Analysis: You will have direct access to Stats in brief (e.g., releases from The Daily, fact sheets), articles and reports, and journals and periodicals.

  • Block Information on Frequently asked question

    Frequently asked questions

    What is the Labour Force Survey?

    The Labour Force Survey (LFS) is a household survey carried out monthly by Statistics Canada. It is the only source of current, monthly estimates of total employment and unemployment. While LFS is best known for the unemployment rate, it also produces a great deal of information on a variety of labour-related issues.

    Who is surveyed?

    The survey is conducted in 54,000 households across Canada. Information is obtained from all members of the selected household who are 15 years old and older, whether they work or not.

    Why and how was my household selected?

    It would be costly and impractical to survey each and every household in Canada. Instead, Statistics Canada employs a statistical method known as sampling. Sampling is an established way to determine the characteristics of an entire population by using the answers of a much smaller, randomly chosen sample. In order to ensure that the sample is an accurate reflection of the population as a whole, the survey results from all sampled households must be collected.

    Why are Statistics Canada interviewers conducting survey collection in regions/provinces that have temporary public health restrictions in place due to the COVID-19 pandemic?

    For mandatory and essential surveys, such as the Labour Force Survey, there are some regions where we have not been able to reach the required response rates. We need the assistance of interviewers to visit households and make contact with respondents, while maintaining a two-metre distance, to deliver reminder letters or make appointments to complete the survey by telephone. With the support and participation of selected households, we can continue to produce accurate employment data for these regions.

    The LFS is important for your region because…

    • Your participation in the survey gives governments the necessary information to plan important programs, such as Employment Insurance, that support Canadians who are looking for paid work. Your answers help guide government decisions and assist Canadians during these challenging times.
    • During the COVID-19 pandemic in particular, when many Canadians find themselves unemployed, underemployed, or working without any job security, it's more important than ever for you to tell us about your experience with the job market.
    • Help us make governments work better for you. By taking part in this survey, you help paint a complete and accurate picture of Canada's workforce.

    What protective measures are in place to assure health and safety?

    All Statistics Canada interviewers wear Personal Protective Equipment (PPE). They protect themselves and others by:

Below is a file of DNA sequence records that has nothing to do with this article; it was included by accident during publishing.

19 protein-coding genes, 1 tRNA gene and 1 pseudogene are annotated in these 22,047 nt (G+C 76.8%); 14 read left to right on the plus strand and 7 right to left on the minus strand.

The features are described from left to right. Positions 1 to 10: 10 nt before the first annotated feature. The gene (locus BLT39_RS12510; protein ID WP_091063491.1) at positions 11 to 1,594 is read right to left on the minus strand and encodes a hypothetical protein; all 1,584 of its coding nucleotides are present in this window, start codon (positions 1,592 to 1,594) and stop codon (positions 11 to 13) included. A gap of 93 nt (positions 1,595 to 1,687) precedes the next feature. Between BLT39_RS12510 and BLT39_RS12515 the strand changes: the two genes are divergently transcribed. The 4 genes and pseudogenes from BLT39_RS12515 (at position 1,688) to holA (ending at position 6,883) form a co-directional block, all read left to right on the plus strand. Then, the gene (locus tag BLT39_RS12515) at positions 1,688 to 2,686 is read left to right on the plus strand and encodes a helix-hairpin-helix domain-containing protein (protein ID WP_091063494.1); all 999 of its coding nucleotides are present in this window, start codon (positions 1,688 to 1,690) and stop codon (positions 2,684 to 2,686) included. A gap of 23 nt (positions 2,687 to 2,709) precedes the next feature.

• Wearing a three-layer mask and using hand sanitizer whenever required.
    • Maintaining a two-metre (six feet) physical distance from others.
    • Never entering any dwellings.
    • Clearly displaying their Statistics Canada photo identification card at all times.

    Why don't I have the option to complete the survey online?

    While the online option is available for some households in the subsequent interviews, generally speaking, initial interview and follow-up interviews have to be completed over the phone with an interviewer to simplify the collection of participants' information.

    I don't work, why do you include me in your survey?

    Retired persons, students, unpaid family workers and others not looking for work are included because we need their information in order to estimate the participation rate. The participation rate is the size of the labour force as a percentage of the population 15 years of age and over.

    Why do you ask questions that are not related to employment?

    It is possible that at the end of the interview, the interviewer asks you questions that are not related to work; for example, you could be asked questions about income, support payments, inter-household transfers, disability, unmet health care needs, food security, and characteristics and costs of housing. There are some surveys such as the Canadian Income Survey which use the same sample as the LFS to collect information for their survey. This initiative results in substantial cost savings for Statistics Canada.

    Why do I have to complete the Labour Force Survey Supplement—Labour Market Impacts of COVID-19?

    In the provinces, Canadians selected to complete the LFS are in sample for six months. During that time, you may be selected to respond to the survey supplement following the completion of the main LFS survey. The supplement consists of several questions related to various effects of COVID-19 on the labour market.